We are a commune of inquiring, skeptical, politically centrist, capitalist, anglophile, traditionalist New England Yankee humans, humanoids, and animals with many interests beyond and above politics. Each of us has had a high-school education (or GED), but all had ADD so didn't pay attention very well, especially the dogs. Each one of us does "try my best to be just like I am," and none of us enjoys working for others, including for Maggie, from whom we receive neither a nickel nor a dime. Freedom from nags, cranks, government, do-gooders, control-freaks and idiots is all that we ask for.
Too big to manage does this imply its the role of government to bail out the financial sector as needed? If it does can expect continued bailouts much like the drunken brother you continually send to detox.
Hidden science at the EPA? Everyone knows in a democracy some things must be hidden lest the pig ignorant voters decide their betters work for them.
And the D's wonder why the their once bedrock, the white working class won't return their phone calls.
I am of course please to read Ed Driscoll's piece about feminism/bullying. However, I MUST point out that feminist/bullying on campus in enabled by self serving, cowering, weak, white males--Castratos. What shall we do about them?
TX is colder than average. We are getting December/January weather in November. It went from 91 degrees to daytime temperatures in the high 30s in two weeks. Which still makes it pleasant compared to what my siblings experience back in NE. And as the summer hardly ever hit 100, I will not complain.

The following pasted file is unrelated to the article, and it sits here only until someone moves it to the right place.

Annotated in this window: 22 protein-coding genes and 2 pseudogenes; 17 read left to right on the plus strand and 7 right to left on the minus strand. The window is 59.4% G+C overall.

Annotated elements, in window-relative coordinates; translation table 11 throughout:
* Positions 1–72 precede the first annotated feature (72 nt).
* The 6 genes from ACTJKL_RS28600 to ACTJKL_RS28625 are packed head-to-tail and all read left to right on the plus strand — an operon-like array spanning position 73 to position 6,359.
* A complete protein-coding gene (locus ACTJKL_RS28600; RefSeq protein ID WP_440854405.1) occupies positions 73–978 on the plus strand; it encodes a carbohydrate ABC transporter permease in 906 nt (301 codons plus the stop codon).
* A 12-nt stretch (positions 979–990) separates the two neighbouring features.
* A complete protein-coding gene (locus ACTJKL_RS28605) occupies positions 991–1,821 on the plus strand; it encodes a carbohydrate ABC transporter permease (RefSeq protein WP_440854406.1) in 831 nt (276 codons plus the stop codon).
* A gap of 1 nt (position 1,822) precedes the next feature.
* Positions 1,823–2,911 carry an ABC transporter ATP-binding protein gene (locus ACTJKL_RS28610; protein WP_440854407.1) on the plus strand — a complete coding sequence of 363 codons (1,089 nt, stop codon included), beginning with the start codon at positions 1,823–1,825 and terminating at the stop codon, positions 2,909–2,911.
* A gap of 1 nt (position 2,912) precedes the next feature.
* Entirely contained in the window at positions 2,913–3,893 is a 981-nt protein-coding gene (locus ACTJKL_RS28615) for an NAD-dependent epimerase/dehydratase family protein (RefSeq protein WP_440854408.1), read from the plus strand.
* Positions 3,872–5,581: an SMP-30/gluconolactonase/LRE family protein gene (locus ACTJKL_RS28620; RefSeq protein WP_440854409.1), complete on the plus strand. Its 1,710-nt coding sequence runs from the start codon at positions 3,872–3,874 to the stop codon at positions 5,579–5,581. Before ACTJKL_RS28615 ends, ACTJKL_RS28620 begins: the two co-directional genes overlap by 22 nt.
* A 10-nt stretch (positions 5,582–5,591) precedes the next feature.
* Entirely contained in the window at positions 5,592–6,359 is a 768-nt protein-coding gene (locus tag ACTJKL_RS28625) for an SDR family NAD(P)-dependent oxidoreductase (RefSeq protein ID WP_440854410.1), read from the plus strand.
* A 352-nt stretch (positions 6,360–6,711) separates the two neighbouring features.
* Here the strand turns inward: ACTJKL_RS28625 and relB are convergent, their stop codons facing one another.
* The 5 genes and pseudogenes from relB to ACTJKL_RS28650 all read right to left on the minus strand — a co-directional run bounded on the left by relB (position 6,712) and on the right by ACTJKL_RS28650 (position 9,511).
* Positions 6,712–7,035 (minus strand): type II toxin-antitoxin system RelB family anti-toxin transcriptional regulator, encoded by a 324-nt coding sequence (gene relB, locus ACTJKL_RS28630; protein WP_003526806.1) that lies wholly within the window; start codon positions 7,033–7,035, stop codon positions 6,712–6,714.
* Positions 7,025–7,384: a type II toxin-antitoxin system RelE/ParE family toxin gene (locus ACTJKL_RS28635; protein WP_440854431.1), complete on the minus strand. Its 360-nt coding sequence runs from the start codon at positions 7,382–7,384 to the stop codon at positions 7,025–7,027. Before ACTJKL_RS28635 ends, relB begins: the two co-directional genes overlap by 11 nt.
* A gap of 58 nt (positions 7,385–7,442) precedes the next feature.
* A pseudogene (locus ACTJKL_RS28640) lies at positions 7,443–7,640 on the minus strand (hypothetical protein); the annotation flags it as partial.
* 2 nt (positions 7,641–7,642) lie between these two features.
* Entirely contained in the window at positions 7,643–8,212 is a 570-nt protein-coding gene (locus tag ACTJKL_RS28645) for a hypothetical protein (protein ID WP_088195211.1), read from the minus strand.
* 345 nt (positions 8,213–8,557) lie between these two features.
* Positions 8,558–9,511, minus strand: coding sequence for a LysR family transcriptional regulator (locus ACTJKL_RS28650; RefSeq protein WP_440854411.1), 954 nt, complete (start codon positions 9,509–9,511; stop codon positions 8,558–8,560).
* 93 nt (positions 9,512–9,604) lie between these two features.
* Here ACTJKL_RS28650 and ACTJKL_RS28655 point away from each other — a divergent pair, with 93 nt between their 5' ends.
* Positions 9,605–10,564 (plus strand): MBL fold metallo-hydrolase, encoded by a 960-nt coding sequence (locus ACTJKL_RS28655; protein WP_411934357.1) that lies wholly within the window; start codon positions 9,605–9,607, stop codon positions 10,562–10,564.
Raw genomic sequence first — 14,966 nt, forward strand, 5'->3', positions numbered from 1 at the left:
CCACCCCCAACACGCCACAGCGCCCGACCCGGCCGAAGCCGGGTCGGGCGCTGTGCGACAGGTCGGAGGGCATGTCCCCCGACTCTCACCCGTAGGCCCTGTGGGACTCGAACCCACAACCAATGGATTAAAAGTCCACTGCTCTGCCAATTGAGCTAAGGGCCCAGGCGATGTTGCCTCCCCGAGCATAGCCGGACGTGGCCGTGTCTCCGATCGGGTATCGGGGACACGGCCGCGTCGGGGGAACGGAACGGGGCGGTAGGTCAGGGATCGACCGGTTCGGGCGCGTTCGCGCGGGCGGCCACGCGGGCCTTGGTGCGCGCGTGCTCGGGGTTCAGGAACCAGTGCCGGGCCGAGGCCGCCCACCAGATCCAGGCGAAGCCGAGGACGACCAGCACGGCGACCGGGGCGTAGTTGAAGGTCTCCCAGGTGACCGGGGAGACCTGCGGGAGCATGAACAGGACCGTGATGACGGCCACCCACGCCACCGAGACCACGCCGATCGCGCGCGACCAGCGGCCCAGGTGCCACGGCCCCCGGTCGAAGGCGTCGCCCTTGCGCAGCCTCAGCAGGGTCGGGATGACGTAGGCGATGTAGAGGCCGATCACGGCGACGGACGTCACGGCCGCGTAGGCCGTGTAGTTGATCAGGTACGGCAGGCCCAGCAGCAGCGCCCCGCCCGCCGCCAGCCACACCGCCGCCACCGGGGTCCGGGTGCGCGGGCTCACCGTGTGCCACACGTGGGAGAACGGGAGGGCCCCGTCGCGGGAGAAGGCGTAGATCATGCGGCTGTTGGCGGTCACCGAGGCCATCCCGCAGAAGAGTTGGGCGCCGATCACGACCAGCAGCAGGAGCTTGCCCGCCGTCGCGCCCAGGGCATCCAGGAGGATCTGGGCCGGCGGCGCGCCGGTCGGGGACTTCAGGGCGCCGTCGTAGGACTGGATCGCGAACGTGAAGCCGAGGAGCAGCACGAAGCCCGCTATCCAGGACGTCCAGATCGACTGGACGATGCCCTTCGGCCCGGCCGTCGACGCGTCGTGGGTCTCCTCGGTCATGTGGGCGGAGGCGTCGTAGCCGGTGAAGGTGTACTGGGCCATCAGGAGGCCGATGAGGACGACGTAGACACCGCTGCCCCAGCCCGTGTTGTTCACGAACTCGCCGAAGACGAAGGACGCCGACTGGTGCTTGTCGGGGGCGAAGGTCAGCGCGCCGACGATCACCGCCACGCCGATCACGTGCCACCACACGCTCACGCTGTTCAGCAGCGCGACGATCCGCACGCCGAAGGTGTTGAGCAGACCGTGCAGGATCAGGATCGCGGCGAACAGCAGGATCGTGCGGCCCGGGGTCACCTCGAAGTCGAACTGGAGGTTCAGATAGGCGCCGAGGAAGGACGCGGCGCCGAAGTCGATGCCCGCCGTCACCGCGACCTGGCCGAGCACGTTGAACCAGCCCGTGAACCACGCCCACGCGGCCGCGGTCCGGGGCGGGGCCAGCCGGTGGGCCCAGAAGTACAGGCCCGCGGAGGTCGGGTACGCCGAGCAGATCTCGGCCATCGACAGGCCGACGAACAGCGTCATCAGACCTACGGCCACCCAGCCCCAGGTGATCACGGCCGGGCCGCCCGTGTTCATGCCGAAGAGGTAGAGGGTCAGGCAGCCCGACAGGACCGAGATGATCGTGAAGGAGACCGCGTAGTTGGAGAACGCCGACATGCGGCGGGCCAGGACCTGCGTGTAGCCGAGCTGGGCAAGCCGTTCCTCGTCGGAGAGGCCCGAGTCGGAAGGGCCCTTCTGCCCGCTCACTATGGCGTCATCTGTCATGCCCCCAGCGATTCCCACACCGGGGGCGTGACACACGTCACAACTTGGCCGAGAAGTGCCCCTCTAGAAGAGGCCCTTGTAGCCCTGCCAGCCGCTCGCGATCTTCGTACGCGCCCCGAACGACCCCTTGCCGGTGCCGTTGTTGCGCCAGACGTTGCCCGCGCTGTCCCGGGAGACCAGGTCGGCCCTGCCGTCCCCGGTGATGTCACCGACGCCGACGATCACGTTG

Have you ever heard the theory that the VCR contributed to the demise of the USSR because of movie scenes set in American grocery stores?
Grocery stores have come along way since I was a kid when they were 6-8000 sq feet. Today there is more variety down one aisle then there used to be in a whole store. Full credit to George Laurer for the bar code and barcode scanner.
Apropos of Roadblock on Main Street, the late Jane Jacobs was talking about this over half a century ago. "The Death and Life of Great American Cities" is an excellent read ... and after all these years, as valid as it ever was. Both the Left and the Right have, at various times, tried to co-opt or discredit her work. Neither have come to terms with it, and my [former] profession is only now beginning to deal with it, if (for the most part) reluctantly.
BTW, a couple of weekends back, CSPAN had a film made in '39 by one of the alphabet soup agencies about the pestilential nature of cities. The Federal attitude is not new, tracing most of its roots back to the late-19th Century Garden city, City Beautiful and City Radiant movements (at least that's how they styled themselves). Federal planning doctrine is still mostly based on an old misperception of a long-ago reality.